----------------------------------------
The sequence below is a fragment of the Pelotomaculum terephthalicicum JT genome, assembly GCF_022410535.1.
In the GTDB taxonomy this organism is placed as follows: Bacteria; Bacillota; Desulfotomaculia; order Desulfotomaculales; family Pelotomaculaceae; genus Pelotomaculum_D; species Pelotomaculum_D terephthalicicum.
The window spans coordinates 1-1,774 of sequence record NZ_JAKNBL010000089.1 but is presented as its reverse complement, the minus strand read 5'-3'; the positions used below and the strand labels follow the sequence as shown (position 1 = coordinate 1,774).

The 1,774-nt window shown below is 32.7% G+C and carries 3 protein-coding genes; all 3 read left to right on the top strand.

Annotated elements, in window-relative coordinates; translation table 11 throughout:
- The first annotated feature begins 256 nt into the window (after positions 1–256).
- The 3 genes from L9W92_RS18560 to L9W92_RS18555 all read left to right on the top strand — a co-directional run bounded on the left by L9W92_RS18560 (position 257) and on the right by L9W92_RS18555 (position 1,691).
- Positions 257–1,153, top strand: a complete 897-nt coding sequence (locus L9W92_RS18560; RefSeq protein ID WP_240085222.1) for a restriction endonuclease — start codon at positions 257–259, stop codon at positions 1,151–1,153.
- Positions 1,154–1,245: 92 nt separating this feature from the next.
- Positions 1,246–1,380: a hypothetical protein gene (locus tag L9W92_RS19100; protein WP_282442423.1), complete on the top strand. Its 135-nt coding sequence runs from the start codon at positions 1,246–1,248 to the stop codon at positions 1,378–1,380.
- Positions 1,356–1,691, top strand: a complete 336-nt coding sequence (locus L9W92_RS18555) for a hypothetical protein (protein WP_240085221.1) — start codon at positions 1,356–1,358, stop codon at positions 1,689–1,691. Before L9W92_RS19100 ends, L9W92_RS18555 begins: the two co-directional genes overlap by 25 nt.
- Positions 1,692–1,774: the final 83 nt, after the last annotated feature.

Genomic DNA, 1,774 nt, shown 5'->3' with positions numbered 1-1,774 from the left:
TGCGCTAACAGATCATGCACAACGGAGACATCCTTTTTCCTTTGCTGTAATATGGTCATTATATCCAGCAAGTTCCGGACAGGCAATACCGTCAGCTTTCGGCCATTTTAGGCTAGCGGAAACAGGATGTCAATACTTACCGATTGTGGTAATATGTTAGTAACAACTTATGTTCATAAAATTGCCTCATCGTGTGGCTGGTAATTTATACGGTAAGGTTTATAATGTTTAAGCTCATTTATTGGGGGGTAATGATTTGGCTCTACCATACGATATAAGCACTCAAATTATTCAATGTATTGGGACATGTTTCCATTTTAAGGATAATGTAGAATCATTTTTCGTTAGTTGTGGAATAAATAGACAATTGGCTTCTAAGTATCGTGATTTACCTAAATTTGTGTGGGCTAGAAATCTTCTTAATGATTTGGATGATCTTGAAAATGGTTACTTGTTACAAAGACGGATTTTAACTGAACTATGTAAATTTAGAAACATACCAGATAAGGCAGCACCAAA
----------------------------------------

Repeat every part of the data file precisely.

The sequence below is a fragment of the Pelotomaculum terephthalicicum JT genome, assembly GCF_022410535.1.
In the GTDB taxonomy this organism is placed as follows: Bacteria; Bacillota; Desulfotomaculia; order Desulfotomaculales; family Pelotomaculaceae; genus Pelotomaculum_D; species Pelotomaculum_D terephthalicicum.
The window spans coordinates 1-1,774 of sequence record NZ_JAKNBL010000089.1 but is presented as its reverse complement, the minus strand read 5'-3'; the positions used below and the strand labels follow the sequence as shown (position 1 = coordinate 1,774).

The 1,774-nt window shown below is 32.7% G+C and carries 3 protein-coding genes; all 3 read left to right on the top strand.

Annotated elements, in window-relative coordinates; translation table 11 throughout:
- The first annotated feature begins 256 nt into the window (after positions 1–256).
- The 3 genes from L9W92_RS18560 to L9W92_RS18555 all read left to right on the top strand — a co-directional run bounded on the left by L9W92_RS18560 (position 257) and on the right by L9W92_RS18555 (position 1,691).
- Positions 257–1,153, top strand: a complete 897-nt coding sequence (locus L9W92_RS18560; RefSeq protein ID WP_240085222.1) for a restriction endonuclease — start codon at positions 257–259, stop codon at positions 1,151–1,153.
- Positions 1,154–1,245: 92 nt separating this feature from the next.
- Positions 1,246–1,380: a hypothetical protein gene (locus tag L9W92_RS19100; protein WP_282442423.1), complete on the top strand. Its 135-nt coding sequence runs from the start codon at positions 1,246–1,248 to the stop codon at positions 1,378–1,380.
- Positions 1,356–1,691, top strand: a complete 336-nt coding sequence (locus L9W92_RS18555) for a hypothetical protein (protein WP_240085221.1) — start codon at positions 1,356–1,358, stop codon at positions 1,689–1,691. Before L9W92_RS19100 ends, L9W92_RS18555 begins: the two co-directional genes overlap by 25 nt.
- Positions 1,692–1,774: the final 83 nt, after the last annotated feature.

Genomic DNA, 1,774 nt, shown 5'->3' with positions numbered 1-1,774 from the left:
TGCGCTAACAGATCATGCACAACGGAGACATCCTTTTTCCTTTGCTGTAATATGGTCATTATATCCAGCAAGTTCCGGACAGGCAATACCGTCAGCTTTCGGCCATTTTAGGCTAGCGGAAACAGGATGTCAATACTTACCGATTGTGGTAATATGTTAGTAACAACTTATGTTCATAAAATTGCCTCATCGTGTGGCTGGTAATTTATACGGTAAGGTTTATAATGTTTAAGCTCATTTATTGGGGGGTAATGATTTGGCTCTACCATACGATATAAGCACTCAAATTATTCAATGTATTGGGACATGTTTCCATTTTAAGGATAATGTAGAATCATTTTTCGTTAGTTGTGGAATAAATAGACAATTGGCTTCTAAGTATCGTGATTTACCTAAATTTGTGTGGGCTAGAAATCTTCTTAATGATTTGGATGATCTTGAAAATGGTTACTTGTTACAAAGACGGATTTTAACTGAACTATGTAAATTTAGAAACATACCAGATAAGGCAGCACCAAA